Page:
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Since its inception in 2004, Avail Resource Management has grown by answering clients with the "power of information and strength of service." The success of the business model has made Avail the fastest-growing Atlas subsidiary, serving clients with varying expectations.
Atlas created Avail Resource Management in 2004 as an independent subsidiary to compete in the move management arena. With Atlas world-class quality and technology infused in its corporate DNA, Avail positioned itself to bring clients the "power of information and strength of service." Customers welcomed this new service entity, and Avail has fared well in its first six years. It has grown tenfold, now numbering some 40 full-time employees.
"Avail's technology and processes are proven," says Atlas President and COO Jack Griffin. "But it is the people within Avail who deliver on our service promise, consistently."
Darlene Duff is all about building relationships. Not the "here-today, gone-tomorrow" kind, but the long-lasting sort that grow stronger over time. And, she says, that only happens one thoughtful step at a time.
"Our team brings years of industry knowledge and behind-the-scenes experience," says Darlene. "Combine that with our measurement and reporting systems, and we have the best chance of meeting, and hopefully exceeding, customer expectations."
In some corporate cultures, the notion of personalized service is little more than a buzzword. Not so at Avail. Darlene says customized solutions are common, and they extend even to the choice of business partners.
"We work with select resources in our customers' markets to negotiate rates and commit to a standard of service," says Darlene. "We continuously monitor costs and audit invoices. If we find a significant variance, we first try to resolve it with the business partner. If necessary, we pursue other alternatives to maintain the expected level of cost and service."
While such efforts provide a valuable degree of control, long-term relationships offer customers the biggest dividends. "Over time, we gain a deeper understanding of the client's business objectives. With that understanding, we can suggest process improvements and efficiencies to help them save money and reach their business goals."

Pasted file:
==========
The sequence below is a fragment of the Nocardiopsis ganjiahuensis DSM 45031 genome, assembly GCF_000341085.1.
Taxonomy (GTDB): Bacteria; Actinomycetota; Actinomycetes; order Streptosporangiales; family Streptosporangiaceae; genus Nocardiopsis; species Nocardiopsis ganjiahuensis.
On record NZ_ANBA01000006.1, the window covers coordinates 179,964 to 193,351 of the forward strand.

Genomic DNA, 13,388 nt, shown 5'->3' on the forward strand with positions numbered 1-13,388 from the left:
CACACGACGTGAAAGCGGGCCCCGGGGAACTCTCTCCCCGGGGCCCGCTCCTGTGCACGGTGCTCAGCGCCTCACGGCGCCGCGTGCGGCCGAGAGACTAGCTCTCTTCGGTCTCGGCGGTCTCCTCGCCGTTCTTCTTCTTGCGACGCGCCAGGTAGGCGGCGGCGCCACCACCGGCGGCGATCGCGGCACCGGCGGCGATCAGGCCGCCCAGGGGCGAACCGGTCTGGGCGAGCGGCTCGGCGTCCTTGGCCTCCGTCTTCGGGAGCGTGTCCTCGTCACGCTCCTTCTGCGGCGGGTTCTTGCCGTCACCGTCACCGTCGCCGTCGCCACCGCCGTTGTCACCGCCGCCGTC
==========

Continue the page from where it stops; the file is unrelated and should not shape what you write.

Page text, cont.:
Laurie Fellwock is one of the hardest working people you are likely to meet. She has to be. As the "buck-stops-here" gal for all things military, her plate is full.
"Basically, the military expects a price and on-time delivery," says Laurie. "However, the member expects the details: packing and handling, assembly, disassembly. And timing is extremely important — there is very little wiggle room. Especially when a family is deploying to certain areas, they need to settle in quickly."
On top of everything else, a sudden and unanticipated expansion in military moves during 2010 called for "all hands on deck" to handle a surge in volume. Laurie says the experience revealed opportunities to close a gap between customer expectations and service. She believes educating clients on how the service chain operates is essential to their satisfaction.
"I think our biggest opportunity to improve service for military customers is in our communication with them," says Laurie. "So, we're working to help them understand our processes — for example, why we put multiple shipments on trucks.
We think we're good at keeping clients informed, but we're not satisfied. We have to become even better, and we're working on it."
How do you win and keep customers when their expectations are at all-time highs?
"Customers want value," says Mark Haller. "We bring it to them, with a service-first attitude of flexibility. We are constantly juggling things to accommodate our customers. Changing dates is all part of the gig."
Avail's business model was designed for just such flexibility. "We're forever refining processes to produce predictable, repeatable outcomes... and to make moving as efficient and cost-effective as possible for customers."
Mark says work is now underway to document processes for registration according to ISO 9001 standards in 2011. It's yet another move toward greater efficiency, the goal for "all things Avail."
"We're a conduit between the account and the van line," says Mark. "If debris removal is requested, for example, we'll look for ways to complete that without a separate trip. We look for ways our clients can save, whenever and wherever we can."
"Expectations are so diverse, from account to account, we bend all the time," says Stephanie Shelton.
"It comes down to this: customers want quality service, flexibility to meet their requests, and a fair price."
Flexibility is Stephanie's specialty, especially when it comes to reporting. "I received an e-mail this afternoon from a client who needs a special report for a meeting tomorrow morning. So, I ran it and sent it off. Back came a reply requesting more information. So, I made the adjustment and sent it back. Problem solved...for now."
Avail's reporting is popular with decision-makers, says Stephanie, because it provides live numbers. The information is always fresh, and it's easy for accounts to compare carriers and see which are currently most cost-effective in particular lanes.
Stephanie also wears a teacher's cap, educating carriers on what accounts expect. For starters, they need competence with the Avail Order Management (AOM) system.
"I lead them through AOM, step by step," says Stephanie. "And I follow up with them by e-mail after training. I make sure they understand the tools that are essential to their performance."